June 27, 2014
The Next Summer Olympics Are Headed To London?
Football fans — to Americans make that SOCCER fans — are likely glued to their sets watching the excitement unfold. To this reporter, I personally find everything about the FIFA World Cup this year fascinating, but not because of the matches. Truth be told, football/soccer isn’t really my game, but then again neither is American football. I’d much rather mow the lawn than watch the action on the pitch and/or field.
No, this year I’m glued to the news updates because it is almost akin to watching a train wreck. Protesters have staged mini-riots over the cost of the games, while it has shed a spotlight on the fact that the 2016 Summer Olympic Games are now just about two years away and host city Rio de Janeiro is woefully unprepared.
Last month, the city’s mayor even expressed concerns with his city’s preparations! If you’ve lost the mayor, you’ve pretty much lost the games. The situation has been deemed “critical” by Olympic organizers.
Last month, the British newspaper the Independent even reported, “Olympic officials have secretly asked if London would be in a position to take over hosting the 2016 games from Rio de Janeiro.”
Then there is the talk that Moscow could replace Rio as the 2016 Summer Olympics host city. The situation in Ukraine might derail that train before it even leaves the station, but one must wonder — couldn’t Sochi actually handle the task? It has the stadium, it has the hotels (those should be finished by now) and it is hard to think that Vladimir Putin couldn’t pull it off.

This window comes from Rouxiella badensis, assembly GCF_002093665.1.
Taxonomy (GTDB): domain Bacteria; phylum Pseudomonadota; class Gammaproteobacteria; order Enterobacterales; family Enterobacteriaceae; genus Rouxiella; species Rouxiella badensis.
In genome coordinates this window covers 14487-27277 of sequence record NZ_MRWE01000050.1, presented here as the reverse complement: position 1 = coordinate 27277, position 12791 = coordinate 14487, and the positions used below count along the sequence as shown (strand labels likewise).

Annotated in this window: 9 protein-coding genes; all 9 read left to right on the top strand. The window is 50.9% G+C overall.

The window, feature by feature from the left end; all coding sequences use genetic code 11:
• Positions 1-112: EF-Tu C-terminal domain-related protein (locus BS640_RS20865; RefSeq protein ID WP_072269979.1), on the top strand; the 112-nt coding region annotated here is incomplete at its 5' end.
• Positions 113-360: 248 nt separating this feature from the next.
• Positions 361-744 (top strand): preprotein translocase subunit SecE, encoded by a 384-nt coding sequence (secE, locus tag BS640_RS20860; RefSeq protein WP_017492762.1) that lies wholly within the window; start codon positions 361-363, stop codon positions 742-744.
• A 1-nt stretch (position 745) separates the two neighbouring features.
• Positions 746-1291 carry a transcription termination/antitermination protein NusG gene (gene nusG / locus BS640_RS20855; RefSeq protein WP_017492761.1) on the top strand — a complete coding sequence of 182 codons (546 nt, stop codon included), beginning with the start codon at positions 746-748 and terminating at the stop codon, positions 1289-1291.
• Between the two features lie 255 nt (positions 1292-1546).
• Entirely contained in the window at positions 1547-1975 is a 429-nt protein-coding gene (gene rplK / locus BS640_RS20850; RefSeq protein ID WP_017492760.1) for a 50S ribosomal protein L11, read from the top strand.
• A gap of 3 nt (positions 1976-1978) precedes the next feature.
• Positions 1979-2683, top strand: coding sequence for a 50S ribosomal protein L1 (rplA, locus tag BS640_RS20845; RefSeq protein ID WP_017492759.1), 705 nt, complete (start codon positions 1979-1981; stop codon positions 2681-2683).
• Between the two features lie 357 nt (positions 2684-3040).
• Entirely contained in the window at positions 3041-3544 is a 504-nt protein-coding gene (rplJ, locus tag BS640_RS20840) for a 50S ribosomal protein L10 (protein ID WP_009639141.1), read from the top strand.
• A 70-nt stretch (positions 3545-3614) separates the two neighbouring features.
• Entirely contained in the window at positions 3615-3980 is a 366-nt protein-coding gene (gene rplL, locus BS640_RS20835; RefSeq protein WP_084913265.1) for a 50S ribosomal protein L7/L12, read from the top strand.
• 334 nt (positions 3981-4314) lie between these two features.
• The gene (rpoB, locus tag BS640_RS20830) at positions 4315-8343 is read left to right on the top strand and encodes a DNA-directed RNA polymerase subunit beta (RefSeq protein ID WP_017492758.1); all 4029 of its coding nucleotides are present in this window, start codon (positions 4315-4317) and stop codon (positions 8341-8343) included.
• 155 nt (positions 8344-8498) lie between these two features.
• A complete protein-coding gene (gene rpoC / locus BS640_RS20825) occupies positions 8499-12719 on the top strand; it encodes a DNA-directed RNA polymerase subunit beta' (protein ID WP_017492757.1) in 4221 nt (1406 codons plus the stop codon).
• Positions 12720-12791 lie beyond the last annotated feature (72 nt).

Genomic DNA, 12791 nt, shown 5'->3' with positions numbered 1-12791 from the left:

All this begs the question as to why would any city really want the Olympic Games? As National Geographic reported, cities fight tooth and nail to get the games, but most of the time it ends up being a money pit — “The Montreal Games in 1976 nearly bankrupted the city and left it with a spectacularly ugly stadium.”
The stadiums! As Brazil found out hosting the World Cup, which is in a single nation but not country (Japan and South Korea co-hosted the 2002 World Cup), means you need a lot of stadiums. Countries that have many cities with football/soccer teams don’t experience as much of a problem because the local stadiums work out well. The United States hosted the games in 2004 and the matches were played all over the country.
The Olympics is a bit different, as they require multiple venues in a single city — or region, as it is in many cases. Atlanta isn’t on the Atlantic Ocean, so the sailing events were held in Savannah, for example. The point remains that cities need stadiums and other venues.
Los Angeles handled it well in 1984 — arguably one of the most successful games — as it utilized existing stadiums and other venues. Contrast that with Beijing’s Bird Nest Stadium, which National Geographic reported cost $423 million to build and $11 million a year in upkeep.
London has reportedly done well with the games, which according to reports even accelerated progress of urban regeneration in the city’s East End. Rio, by contrast, is a city that has many parts that could use some regeneration, but the World Cup and the Olympics likely won’t do a thing in that regard.
As it stands, it is very unlikely that the games will in fact move back to London, but it really wouldn’t be such a bad thing if they did. The city has venues that are ready and paid for and London showed it can handle security.
No, the games will likely go on — or at least try to — in Rio. The sad part is that so many things can go wrong, and in the end, Rio won’t really be ready. It won’t regenerate the city and it could be the Olympic athletes that have to deal with subpar venues.
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